No new debate
We at Barbados TODAY have used this space on several occasions to compliment Minister of Education Ronald Jones on positions he has taken on critical matters relating to education and youth. No doubt, we will have reason to offer congratulations to him in the future.
If there is one thing that separates Jones from a number of his colleagues, past and present, it is his forthright nature. You may not agree with him, but he speaks his mind, and in so doing provokes discussion. As far as we are concerned, 99 per cent of the time discussion helps rather than impedes the process.
On this occasion though, we have to disagree with the position taken by the minister in relation to the Common Entrance Examination, as he spoke yesterday at the official opening of a new preschool in Christ Church. According to one media report, Jones said he would not be rushed by anyone into changing the method by which students are transferred from primary to secondary school — not without “sensible conversation”.
On the face of it, which “sensible” person could find fault with such a position?
The problem, however, is that while Minister Jones may consider calls for change within the context of his watch at the ministry, to the average person such matters can’t be segmented into convenient blocks that are defined by the tenure of individual ministers.
The discussion about the 11-plus is decades old, and started in Barbados well ahead of other regional countries that have already moved on to new or adjusted transfer methods — so there can be nothing “rushed” about any such debate today. This, if our recollection is accurate, goes back as far as when Billie Miller [now Dame Billie] was Minister of Education and Walter Burke was her permanent secretary. That, to some, was a lifetime ago.
Again, if our recollection is not corrupted, parents of students who sat the Common Entrance Exam in 2001 would recall that three years earlier they were summoned to their children’s primary schools to be informed about the new continuous assessment initiative which their children would have been the first to experience.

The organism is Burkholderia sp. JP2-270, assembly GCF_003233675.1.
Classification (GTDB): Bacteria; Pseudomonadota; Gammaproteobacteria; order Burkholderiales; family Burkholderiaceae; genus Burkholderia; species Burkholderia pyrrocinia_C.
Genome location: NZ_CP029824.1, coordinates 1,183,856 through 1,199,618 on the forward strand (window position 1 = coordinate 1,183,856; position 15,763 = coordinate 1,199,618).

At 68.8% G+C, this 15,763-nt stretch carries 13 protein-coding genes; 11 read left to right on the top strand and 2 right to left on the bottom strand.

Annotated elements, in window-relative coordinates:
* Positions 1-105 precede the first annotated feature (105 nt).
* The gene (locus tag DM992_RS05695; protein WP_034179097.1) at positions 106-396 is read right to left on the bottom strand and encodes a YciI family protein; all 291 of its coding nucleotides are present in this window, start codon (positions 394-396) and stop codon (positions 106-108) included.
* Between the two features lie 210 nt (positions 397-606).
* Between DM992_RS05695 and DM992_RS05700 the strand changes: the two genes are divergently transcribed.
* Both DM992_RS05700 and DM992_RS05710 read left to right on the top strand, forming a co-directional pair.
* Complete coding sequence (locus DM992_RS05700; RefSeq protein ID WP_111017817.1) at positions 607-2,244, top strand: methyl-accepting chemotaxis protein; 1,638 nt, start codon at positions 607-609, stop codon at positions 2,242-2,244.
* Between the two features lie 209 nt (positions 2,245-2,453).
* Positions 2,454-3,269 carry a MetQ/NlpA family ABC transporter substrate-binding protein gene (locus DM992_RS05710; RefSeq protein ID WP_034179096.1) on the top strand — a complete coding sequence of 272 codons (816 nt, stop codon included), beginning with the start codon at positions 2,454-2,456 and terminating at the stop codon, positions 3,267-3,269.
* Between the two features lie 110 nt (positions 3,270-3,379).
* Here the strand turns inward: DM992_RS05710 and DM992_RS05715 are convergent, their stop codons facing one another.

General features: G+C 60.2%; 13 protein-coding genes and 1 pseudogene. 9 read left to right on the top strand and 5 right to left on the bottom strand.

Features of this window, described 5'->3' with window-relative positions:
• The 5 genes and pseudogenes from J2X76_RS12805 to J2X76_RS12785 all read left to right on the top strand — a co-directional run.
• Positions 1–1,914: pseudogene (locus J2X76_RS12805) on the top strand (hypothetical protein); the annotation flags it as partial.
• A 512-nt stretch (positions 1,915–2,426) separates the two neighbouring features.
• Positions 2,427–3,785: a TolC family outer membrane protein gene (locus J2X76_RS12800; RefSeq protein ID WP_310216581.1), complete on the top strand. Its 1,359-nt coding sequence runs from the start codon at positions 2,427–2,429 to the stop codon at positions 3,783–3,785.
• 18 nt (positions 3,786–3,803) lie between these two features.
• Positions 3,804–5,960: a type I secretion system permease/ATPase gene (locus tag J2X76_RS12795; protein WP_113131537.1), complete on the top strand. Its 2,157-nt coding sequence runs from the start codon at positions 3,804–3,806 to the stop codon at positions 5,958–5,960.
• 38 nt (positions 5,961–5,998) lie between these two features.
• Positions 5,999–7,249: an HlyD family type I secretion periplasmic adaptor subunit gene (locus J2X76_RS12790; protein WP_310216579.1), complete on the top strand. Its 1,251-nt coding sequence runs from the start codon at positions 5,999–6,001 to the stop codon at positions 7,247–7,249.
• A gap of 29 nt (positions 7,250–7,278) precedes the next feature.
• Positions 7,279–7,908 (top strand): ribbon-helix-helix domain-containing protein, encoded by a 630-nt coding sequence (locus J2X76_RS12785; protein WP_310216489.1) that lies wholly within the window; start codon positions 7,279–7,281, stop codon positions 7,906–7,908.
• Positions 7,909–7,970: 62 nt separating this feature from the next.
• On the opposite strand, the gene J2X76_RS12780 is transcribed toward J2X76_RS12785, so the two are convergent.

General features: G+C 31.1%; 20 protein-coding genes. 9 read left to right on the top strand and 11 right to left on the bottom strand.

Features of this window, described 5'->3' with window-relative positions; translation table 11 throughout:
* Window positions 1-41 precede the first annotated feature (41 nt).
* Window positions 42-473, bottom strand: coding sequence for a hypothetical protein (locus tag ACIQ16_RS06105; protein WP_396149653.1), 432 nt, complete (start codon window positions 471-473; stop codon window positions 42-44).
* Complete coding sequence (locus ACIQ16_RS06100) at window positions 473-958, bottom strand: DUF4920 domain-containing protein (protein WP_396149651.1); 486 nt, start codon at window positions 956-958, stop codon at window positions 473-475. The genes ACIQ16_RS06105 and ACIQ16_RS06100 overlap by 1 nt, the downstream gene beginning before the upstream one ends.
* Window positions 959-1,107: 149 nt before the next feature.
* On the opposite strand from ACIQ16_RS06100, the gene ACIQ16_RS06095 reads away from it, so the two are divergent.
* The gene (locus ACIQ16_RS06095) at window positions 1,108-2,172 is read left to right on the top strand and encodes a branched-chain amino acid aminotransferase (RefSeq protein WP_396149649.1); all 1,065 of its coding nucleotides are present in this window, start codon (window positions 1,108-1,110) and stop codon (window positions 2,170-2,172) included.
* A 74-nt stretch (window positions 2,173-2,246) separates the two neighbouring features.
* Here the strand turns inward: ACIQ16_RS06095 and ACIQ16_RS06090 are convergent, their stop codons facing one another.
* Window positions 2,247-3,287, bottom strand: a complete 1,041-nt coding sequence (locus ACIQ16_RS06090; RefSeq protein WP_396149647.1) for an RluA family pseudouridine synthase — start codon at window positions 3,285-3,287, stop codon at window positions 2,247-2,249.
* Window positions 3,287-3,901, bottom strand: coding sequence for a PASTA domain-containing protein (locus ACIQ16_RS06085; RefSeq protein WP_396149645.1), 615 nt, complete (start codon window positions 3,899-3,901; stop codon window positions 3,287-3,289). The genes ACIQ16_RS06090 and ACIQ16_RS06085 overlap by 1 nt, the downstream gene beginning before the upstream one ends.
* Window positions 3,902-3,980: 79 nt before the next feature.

By the time the exam came around, however, nothing had changed, and the only thing that counted toward their secondary school placement was their score in the exam. These “children” are either about to graduate university, recently graduated, or are well established in places of employment — and perhaps with children of their own. But we are still talking about Common Entrance.
There has been nothing rushed about Barbados’ 11-plus exam debate!
We readily accept that unlike some of our Caribbean neighbours, Barbados has long had a system of universal secondary education, characterised by an infrastructure that can comfortably accommodate all 11 year olds. So in a true sense it is really not a competition for places here — it is a perpetuation of a system that gives an unfair advantage in the claiming of bragging rights to certain schools by stacking them with the top achievers in the exam.
Whether it is done today or tomorrow, we are in no doubt that this country possesses the mental capacity to come up with a system that gives all students a better chance of achieving their fullest potential, and we owe it to all our citizens to put such a mechanism in place.
The Common Entrance Exam, as traditionally applied, has served its purpose and it is time for us to make changes that more readily lead to the production of young citizens who are optimally prepared for the demands of today’s world.
The way our children are transferred from the primary to secondary levels has long been in need of sensible upgrading — but the secondary system cries out for an even more radical and urgent overhaul.
The world is changing around us and in many respects we are standing still, to our own detriment.